Two centuries after the War of 1812, a new book brings to light the history of one infantry that has ties to Prince Edward Island.
The Glengarry Light Infantry, 1812-1816: Who were they and what did they do in the war? recounts the experiences of some 1,400 men who served from its embodiment in 1812 to its disbandment in 1816.
“Those were the questions I had when I started,” author Winston Johnston says of his subtitle choice.
This now retired Agriculture Canada plant pathologist’s interest in the topic started with a genealogical documentation of his ancestors, some of whom had settled in Glengarry County in Upper Canada — now southern Ontario — around the turn of the 19th century.
He discovered that his great-great-grandfather, Donald MacEwen, was a private in the regiment, which was formed shortly before the War of 1812 and disbanded soon after it ended.
The War of 1812 was a 32-month military conflict between the United States and the British Empire and their allies, which resulted in no territorial change.
The Glengarry Light Infantry played a prominent role in most of the engagements along the Upper Canada-United States border.
“They started off with a few British officers, but they recruited in Canada — in Ontario, Quebec, Nova Scotia and P.E.I.,” Johnston says.
A recruiter came to P.E.I. in August of 1812 searching for a few good men.
“They promised them two meals a day and a place to sleep . . . and they could take their families with them. The wife got half a man’s ration of food and children one-third a man’s ration. There was no social services back then and if you didn’t have a place to eat and sleep you died. That was the alternative,” Johnston says.
“The wives and the family all slept in the same bunk bed in the Charlottetown barracks. They’d put a blanket around the bunk bed and that was the family’s space.”
Johnston was able to unearth the names of about 35 Islanders who served in the Glengarry Light Infantry.
They and their families were housed in barracks located where the Culinary Institute of Canada in Charlottetown is today.
The new recruits were on P.E.I. for a year and then they went off to war.
“There was only one born on P.E.I. Everybody else came from some place else because in 1812 most people who were here weren’t born in Canada. They were from all over the world,” Johnston says.
“There were a lot of Irish, a lot of Scots, English and some French. There were a lot of migrants. They’d come up as Loyalists from the United States or emigrated to Canada and then got involved in the war.”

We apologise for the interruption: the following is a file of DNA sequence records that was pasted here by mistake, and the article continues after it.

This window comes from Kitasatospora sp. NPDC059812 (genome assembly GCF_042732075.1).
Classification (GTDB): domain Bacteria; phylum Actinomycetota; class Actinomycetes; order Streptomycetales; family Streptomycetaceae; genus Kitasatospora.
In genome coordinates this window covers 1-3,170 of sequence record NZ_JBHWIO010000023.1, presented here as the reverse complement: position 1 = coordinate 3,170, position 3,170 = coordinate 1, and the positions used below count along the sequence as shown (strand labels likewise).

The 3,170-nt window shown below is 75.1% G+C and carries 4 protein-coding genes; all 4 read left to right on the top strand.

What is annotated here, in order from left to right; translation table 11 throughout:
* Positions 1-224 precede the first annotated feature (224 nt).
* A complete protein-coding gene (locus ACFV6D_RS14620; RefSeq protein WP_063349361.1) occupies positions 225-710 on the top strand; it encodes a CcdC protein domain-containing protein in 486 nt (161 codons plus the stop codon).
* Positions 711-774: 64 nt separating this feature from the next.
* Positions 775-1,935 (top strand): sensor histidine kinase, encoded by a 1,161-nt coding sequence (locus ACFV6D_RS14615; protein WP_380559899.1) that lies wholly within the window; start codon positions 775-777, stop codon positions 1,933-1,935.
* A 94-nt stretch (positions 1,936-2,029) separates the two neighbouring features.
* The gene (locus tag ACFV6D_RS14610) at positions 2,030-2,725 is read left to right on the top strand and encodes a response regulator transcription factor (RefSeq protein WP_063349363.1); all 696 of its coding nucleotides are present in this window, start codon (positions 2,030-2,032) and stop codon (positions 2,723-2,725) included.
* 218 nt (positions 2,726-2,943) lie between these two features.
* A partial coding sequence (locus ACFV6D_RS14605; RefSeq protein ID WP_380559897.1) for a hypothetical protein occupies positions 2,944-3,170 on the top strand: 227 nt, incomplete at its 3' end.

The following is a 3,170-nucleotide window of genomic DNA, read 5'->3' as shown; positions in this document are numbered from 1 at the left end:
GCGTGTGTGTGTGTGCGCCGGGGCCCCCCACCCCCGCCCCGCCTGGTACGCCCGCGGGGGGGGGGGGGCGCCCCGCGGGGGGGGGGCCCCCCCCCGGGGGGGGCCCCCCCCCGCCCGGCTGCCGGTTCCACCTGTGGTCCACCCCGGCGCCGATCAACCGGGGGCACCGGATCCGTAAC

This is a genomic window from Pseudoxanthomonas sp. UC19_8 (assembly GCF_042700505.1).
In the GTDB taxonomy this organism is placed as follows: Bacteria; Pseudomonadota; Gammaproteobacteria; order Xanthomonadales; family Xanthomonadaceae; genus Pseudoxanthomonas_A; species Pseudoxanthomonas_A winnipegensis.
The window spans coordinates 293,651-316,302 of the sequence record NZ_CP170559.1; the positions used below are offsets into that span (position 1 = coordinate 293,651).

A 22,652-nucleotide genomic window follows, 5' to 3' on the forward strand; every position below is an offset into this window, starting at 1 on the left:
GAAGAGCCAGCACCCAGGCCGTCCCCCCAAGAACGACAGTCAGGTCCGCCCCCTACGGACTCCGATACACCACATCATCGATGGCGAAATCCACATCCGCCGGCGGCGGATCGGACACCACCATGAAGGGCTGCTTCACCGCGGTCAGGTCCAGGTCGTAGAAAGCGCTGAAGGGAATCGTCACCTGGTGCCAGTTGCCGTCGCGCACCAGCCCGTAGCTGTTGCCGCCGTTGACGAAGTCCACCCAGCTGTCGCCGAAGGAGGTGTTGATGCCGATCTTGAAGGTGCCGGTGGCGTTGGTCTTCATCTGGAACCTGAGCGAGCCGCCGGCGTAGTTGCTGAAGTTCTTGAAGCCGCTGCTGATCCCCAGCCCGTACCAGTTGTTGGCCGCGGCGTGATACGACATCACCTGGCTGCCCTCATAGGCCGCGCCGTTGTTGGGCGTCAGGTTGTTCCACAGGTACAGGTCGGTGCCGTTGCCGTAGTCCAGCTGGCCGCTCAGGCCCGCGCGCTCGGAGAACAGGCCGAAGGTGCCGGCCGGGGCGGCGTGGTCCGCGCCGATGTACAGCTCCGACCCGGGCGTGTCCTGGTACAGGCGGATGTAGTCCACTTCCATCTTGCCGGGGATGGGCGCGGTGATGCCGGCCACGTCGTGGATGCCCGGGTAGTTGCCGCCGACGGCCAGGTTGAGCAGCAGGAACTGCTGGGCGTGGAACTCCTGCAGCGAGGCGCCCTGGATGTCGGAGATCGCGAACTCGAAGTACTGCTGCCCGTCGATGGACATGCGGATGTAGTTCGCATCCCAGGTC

In August 1813, the P.E.I. Glengarry Fencibles left the cozy comforts of their home barracks to spend a winter in Kingston, Ont.
In 1814, they took part in the war itself with other regiments from Newfoundland, Nova Scotia, New Brunswick and Upper and Lower Canada, the latter of which is now the southern portion of modern-day Quebec.
“They did make a significant contribution to the war, especially in the attack on Oswego, (New York).
“There were about 25 Islanders out of 50 in that battle. Those that went played a significant role when the time came,” Johnston says of the Battle of Fort Oswego, which was a partially successful British raid on an American fort and village in May 1814 during the War of 1812.
Three Islanders were wounded in that attack.
At full strength, the Glengarry Light Infantry numbered about 500, but by the end of the war there were about 300 members.
At least 50 members of the regiment, including one Islander, died as a result of battle injuries; another 140 succumbed to disease — two were from P.E.I.
“You were three times more likely to die in that war from dysentery and other illnesses than you were of actually getting killed,” Johnston says.
The Glengarry Light Infantry was disbanded not long after the fighting ended in February 1815.
“The regiment was disbanded in 1816 and all of the Islanders (and others in the regiment) were given land in Ontario at the end of the war for service.
“They got a grant of 100 acres or more of land and for that regiment it was around Perth, Ont.,” Johnston says.
Only one of the 35 Islanders who served with the infantry returned home to Prince Edward Island.
Thanks to funding from the Canada’s 1812 Commemoration Fund, the P.E.I. Regiment Museum in Charlottetown and the P.E.I. Museum and Heritage Foundation is providing copies of The Glengarry Light Infantry, 1812-1816 book to all intermediate and high schools across the province and to the provincial library system.
For Johnston, the publication of the book is the competition of two decades of research on this historic topic.
“There’s the personal satisfaction of doing it,” he says.
“I did something that nobody in the world has done and nobody is ever going to do again.”
AT A GLANCE
Winston Johnston is launching his book entitled The Glengarry Light Infantry, 1812-1816: Who were they and what did they do in the war? on Monday, Feb. 11, at
7 p.m. at the P.E.I. Regiment Museum at the Queen Charlotte Armoury, 3 Haviland St. in Charlottetown.
The story of the Glengarry Light Infantry recounts the experiences of some 1,400 men who served in the regiment from embodiment in 1812 until disbandment in 1816.
These men were recruited in haste in what is now Ontario, Quebec, Nova Scotia, and P.E.I.
During campaigns of 1813 and 1814, they played a prominent role in most of the engagements along the Upper Canada- United States border during the War of 1812.
The book, which is a partnership project between the P.E.I. Regiment Museum in Charlottetown and the P.E.I. Museum and Heritage Foundation under Canada’s 1812 Commemoration Fund, is available at the Bookmark in Charlottetown.